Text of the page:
New arrest in UK phone hacking probe

A day after Rebekah Brooks' arrest, a 51-year-old man was arrested on Wednesday on suspicion of intimidation of a witness

Story highlights

  • A 51-year-old man is arrested on suspicion of intimidation of a witness, London police say
  • He was previously arrested on suspicion of intercepting voice mail messages
  • His rearrest comes a day after that of former News of the World editor Rebekah Brooks
  • Police are investigating alleged misconduct by News International employees

A 51-year-old man was arrested Wednesday on suspicion of intimidation of a witness in connection with an investigation into alleged phone hacking, London's Metropolitan Police said.

He is also suspected of encouraging or assisting an offense, the police statement said.

The man, who was not identified, was previously arrested on April 5 last year on suspicion of conspiring to intercept communications and unlawful interception of voice mail messages, the statement said.

He has been released on bail.

His arrest comes a day after that of Rebekah Brooks -- the former editor of the British tabloid News of the World and a confidante of its owner, Rupert Murdoch -- and five others on suspicion of conspiracy to pervert the course of justice.

Dozens of current and former employees of News International, the News Corp. subsidiary that publishes Murdoch's British newspapers, have been arrested on suspicion of bribing police or illegally intercepting voice mail or e-mail. No one has been charged.

Explain it to me: UK tabloid scandal

    Just Watched

    Explain it to me: UK tabloid scandal

Explain it to me: UK tabloid scandal 03:36
PLAY VIDEO
Former Murdoch executive rearrested

    Just Watched

    Former Murdoch executive rearrested

Former Murdoch executive rearrested 03:06
PLAY VIDEO
Brooks rearrested in phone-hacking probe

    Just Watched

    Brooks rearrested in phone-hacking probe

Brooks rearrested in phone-hacking probe 02:48
PLAY VIDEO

Accusations of widespread phone hacking on behalf of News of the World prompted its publisher to fold the publication last July.

Brooks had previously been arrested in connection with phone hacking and police bribery. She was released on bail Tuesday after a day of questioning.

The widening scandal has spawned three police investigations, two parliamentary committee investigations and an independent inquiry.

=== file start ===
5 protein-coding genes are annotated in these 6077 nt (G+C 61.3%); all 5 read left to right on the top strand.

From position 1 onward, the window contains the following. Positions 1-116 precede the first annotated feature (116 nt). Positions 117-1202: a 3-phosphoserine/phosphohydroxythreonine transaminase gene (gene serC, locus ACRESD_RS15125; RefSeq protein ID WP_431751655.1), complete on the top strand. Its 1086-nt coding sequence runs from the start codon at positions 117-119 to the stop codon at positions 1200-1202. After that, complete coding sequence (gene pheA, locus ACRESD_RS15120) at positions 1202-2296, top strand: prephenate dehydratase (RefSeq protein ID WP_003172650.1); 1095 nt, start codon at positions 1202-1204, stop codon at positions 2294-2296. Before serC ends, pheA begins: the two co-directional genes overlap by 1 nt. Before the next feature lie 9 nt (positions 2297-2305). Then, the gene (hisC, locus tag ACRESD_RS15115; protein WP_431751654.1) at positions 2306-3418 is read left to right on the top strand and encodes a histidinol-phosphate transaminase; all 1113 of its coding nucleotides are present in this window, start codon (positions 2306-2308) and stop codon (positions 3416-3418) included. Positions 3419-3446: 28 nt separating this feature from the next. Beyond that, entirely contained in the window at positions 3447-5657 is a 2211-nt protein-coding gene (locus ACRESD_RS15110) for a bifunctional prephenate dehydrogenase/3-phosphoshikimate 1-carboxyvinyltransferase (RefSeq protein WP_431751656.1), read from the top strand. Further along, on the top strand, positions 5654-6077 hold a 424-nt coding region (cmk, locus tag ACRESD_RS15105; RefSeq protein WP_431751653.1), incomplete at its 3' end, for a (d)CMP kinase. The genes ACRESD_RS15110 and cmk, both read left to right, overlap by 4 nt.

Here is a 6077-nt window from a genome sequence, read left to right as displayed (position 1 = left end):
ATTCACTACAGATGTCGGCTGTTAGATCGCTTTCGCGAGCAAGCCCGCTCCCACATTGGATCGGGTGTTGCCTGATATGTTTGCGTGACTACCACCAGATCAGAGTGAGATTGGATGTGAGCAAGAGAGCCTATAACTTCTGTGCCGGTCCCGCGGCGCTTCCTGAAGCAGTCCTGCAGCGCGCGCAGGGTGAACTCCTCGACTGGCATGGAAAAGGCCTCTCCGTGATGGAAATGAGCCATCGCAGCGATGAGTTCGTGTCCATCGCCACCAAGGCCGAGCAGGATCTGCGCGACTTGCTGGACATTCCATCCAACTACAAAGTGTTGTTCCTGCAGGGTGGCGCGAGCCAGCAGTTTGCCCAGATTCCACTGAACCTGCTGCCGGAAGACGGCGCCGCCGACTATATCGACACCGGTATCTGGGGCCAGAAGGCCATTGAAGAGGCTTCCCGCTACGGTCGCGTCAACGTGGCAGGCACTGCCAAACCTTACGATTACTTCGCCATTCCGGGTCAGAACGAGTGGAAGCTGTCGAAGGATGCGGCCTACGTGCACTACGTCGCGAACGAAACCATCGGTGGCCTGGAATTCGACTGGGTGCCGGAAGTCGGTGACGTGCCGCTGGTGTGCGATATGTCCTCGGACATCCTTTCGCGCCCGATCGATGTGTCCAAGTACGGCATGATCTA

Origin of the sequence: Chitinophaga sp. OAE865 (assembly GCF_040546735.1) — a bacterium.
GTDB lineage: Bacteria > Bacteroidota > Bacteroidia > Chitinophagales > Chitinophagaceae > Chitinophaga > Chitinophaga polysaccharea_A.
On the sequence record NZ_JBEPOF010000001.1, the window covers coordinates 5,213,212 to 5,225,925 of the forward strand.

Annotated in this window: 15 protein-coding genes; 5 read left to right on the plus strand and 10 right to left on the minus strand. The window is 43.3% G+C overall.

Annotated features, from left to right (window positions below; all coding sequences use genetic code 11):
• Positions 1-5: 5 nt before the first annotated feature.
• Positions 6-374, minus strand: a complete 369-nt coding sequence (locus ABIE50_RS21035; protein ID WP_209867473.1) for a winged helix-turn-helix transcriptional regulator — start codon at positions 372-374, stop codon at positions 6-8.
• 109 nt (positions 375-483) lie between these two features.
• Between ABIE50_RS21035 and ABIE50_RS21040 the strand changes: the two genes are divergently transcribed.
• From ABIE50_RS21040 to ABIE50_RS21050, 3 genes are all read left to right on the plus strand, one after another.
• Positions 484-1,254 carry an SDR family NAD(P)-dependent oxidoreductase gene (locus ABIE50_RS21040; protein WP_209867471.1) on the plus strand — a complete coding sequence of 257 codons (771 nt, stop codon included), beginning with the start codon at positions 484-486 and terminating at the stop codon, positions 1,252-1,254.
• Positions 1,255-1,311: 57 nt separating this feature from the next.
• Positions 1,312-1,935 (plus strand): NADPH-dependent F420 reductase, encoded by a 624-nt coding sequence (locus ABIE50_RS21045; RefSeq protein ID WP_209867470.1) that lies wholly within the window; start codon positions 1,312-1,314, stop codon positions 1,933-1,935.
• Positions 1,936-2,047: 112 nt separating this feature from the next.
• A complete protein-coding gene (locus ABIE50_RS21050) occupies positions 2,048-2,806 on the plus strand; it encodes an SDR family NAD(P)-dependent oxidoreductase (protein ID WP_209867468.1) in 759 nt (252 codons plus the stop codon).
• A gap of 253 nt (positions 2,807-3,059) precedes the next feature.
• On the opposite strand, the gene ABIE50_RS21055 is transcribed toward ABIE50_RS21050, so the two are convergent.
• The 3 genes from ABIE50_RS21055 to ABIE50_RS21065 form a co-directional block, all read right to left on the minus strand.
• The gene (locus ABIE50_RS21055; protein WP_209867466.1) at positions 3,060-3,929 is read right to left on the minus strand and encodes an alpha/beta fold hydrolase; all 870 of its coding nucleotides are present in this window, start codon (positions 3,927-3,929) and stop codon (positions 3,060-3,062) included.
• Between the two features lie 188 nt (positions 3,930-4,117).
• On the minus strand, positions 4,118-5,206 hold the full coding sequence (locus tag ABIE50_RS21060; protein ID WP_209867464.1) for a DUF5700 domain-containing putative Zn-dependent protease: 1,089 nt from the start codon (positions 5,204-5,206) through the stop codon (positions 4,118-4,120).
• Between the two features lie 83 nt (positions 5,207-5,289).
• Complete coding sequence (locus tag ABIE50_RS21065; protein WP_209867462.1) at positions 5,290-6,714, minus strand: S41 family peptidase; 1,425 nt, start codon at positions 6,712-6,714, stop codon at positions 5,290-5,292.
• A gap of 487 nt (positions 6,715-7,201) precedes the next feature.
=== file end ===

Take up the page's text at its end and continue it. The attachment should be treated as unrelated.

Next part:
Parliament's Culture, Media and Sport Committee on Wednesday released a copy of a letter sent to it by James Murdoch, Rupert Murdoch's son, who stepped down as chief executive of News International last month.

James Murdoch said he could have asked more questions of senior officers at the firm, but rejected the suggestion that his resignation as chief executive reflected unrevealed knowledge relating to the scandal.

"I take my share of responsibility for not uncovering wrongdoing earlier," he wrote in the letter, dated March 12.

"However, I have not misled Parliament. I did not know about, nor did I try to hide, wrongdoing. I do not believe the evidence before you supports any other conclusion."

Murdoch said he had resigned in order to focus on developing News Corp.'s television businesses from the company's New York base.

He has twice been called to testify before the committee in London about what he may have known of misconduct by staff at News International.

Police investigating phone hacking say that about 5,800 people, including celebrities, crime victims, politicians and members of the British royal family, may have been targets of the practice by journalists.

The hacking involved illegally eavesdropping on voice mail by entering a personal identification number to access messages remotely.

      The hacking scandal

    • Former News of the World editor and Downing Street communications chief Andy Coulson arrives at the phone-hacking trial at the Old Bailey court in London on January 27, 2014.

      Britain's phone-hacking scandal has seen former tabloid editor Andy Coulson move from the newsroom into the full glare of its spotlight.
    • How did phone hacking grow into a scandal that threatened Rupert Murdoch's hold on his global media business? Track all the major events.
    • Caption:LONDON, ENGLAND - DECEMBER 21: Prince William, Duke of Cambridge and Catherine, Duchess of Cambridge attend a reception during a visit to Centrepoint's Camberwell Foyer on December 21, 2011 in London, England. The national charity, Centrepoint, provides housing and support to improve the lives of homeless young people aged 16-25. (Photo by Ben Stansall-WPA Pool/Getty Images)

      The phone hacking trial revealed much about the inner workings of Rupert Murdoch's sex-and-scandal tabloids.
    • Rupert Murdoch (R) his wife Wendi Deng (C) and son Lachlan (L) leave their London home on April 26.

      Media expert Brian Cathcart says Fleet St. has grabbed its megaphone and started bellowing out its usual message: leave us alone.
    • Could the phone-hacking scandal prove to be a blessing in disguise for Murdoch? He claimed to have been "humbled" by the scandal.
    • The Leveson inquiry is a British government-backed inquiry into illegal eavesdropping and bribery by journalists. Read the final report by Lord Leveson.